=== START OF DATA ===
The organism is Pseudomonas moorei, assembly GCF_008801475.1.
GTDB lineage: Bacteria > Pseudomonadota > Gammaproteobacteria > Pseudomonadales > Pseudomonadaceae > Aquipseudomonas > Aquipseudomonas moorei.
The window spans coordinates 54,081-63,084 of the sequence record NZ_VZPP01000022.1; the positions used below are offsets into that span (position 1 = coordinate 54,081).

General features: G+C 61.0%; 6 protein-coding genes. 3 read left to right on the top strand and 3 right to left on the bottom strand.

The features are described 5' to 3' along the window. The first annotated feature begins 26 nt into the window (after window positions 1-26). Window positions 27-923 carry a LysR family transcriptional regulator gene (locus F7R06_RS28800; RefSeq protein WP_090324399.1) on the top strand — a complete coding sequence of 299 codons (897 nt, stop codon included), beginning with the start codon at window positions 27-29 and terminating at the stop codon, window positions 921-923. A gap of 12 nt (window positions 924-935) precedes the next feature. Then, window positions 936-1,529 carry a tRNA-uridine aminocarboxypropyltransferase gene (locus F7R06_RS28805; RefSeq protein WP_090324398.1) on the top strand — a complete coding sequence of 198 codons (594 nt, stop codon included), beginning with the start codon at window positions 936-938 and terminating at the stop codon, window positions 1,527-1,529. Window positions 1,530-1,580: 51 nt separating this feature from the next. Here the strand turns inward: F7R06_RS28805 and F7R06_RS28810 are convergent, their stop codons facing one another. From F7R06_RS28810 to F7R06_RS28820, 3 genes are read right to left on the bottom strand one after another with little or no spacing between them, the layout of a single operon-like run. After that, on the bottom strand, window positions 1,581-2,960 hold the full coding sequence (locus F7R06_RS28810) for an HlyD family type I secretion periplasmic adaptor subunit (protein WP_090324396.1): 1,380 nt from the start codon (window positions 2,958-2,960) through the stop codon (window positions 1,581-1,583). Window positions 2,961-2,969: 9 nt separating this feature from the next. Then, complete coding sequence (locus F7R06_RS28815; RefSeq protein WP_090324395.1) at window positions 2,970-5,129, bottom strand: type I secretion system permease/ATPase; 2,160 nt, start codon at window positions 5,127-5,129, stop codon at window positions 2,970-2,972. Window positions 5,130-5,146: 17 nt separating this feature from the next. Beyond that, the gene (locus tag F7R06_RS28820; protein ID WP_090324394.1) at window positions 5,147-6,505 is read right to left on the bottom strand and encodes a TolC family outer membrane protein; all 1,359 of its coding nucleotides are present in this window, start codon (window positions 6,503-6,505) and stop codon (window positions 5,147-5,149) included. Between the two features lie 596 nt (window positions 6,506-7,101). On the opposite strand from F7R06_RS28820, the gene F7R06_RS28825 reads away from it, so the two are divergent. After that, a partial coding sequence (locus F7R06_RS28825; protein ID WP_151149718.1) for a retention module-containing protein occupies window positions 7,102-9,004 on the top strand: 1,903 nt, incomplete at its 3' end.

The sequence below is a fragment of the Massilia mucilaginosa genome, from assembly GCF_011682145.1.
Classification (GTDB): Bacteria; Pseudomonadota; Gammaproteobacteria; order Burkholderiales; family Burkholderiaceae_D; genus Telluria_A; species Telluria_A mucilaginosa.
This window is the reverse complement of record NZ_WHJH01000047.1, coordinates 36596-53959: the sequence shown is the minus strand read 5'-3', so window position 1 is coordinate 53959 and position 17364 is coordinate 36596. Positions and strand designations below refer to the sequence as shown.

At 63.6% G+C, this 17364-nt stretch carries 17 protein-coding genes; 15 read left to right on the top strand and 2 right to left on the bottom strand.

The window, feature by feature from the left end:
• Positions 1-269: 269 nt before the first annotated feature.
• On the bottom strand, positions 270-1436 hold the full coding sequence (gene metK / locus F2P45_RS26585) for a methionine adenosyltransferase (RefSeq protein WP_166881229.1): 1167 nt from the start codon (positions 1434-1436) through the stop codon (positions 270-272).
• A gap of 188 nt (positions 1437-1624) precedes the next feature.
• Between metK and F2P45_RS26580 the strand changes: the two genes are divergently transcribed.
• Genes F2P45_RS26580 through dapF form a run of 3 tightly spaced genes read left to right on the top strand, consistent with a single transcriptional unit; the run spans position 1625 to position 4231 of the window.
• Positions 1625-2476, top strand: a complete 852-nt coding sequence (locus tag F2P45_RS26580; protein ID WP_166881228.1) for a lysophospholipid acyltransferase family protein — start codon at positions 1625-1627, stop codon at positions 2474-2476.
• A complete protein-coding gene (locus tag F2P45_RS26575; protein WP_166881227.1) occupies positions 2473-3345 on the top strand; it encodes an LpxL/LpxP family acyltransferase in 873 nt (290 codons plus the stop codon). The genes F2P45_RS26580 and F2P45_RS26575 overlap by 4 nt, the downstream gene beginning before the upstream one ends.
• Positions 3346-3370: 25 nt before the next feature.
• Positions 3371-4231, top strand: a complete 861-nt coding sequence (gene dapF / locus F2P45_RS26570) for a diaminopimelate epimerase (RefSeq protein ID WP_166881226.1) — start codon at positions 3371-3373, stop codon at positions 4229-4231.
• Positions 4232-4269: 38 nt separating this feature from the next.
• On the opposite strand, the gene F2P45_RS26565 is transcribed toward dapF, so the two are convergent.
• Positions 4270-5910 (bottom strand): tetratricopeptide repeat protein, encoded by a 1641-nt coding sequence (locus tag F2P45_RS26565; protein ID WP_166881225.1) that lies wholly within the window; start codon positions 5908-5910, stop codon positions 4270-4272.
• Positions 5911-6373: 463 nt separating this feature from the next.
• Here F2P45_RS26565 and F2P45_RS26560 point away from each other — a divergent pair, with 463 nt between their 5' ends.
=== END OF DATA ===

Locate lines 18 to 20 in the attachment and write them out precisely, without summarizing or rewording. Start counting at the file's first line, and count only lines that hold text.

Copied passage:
• Positions 3346-3370: 25 nt before the next feature.
• Positions 3371-4231, top strand: a complete 861-nt coding sequence (gene dapF / locus F2P45_RS26570) for a diaminopimelate epimerase (RefSeq protein ID WP_166881226.1) — start codon at positions 3371-3373, stop codon at positions 4229-4231.
• Positions 4232-4269: 38 nt separating this feature from the next.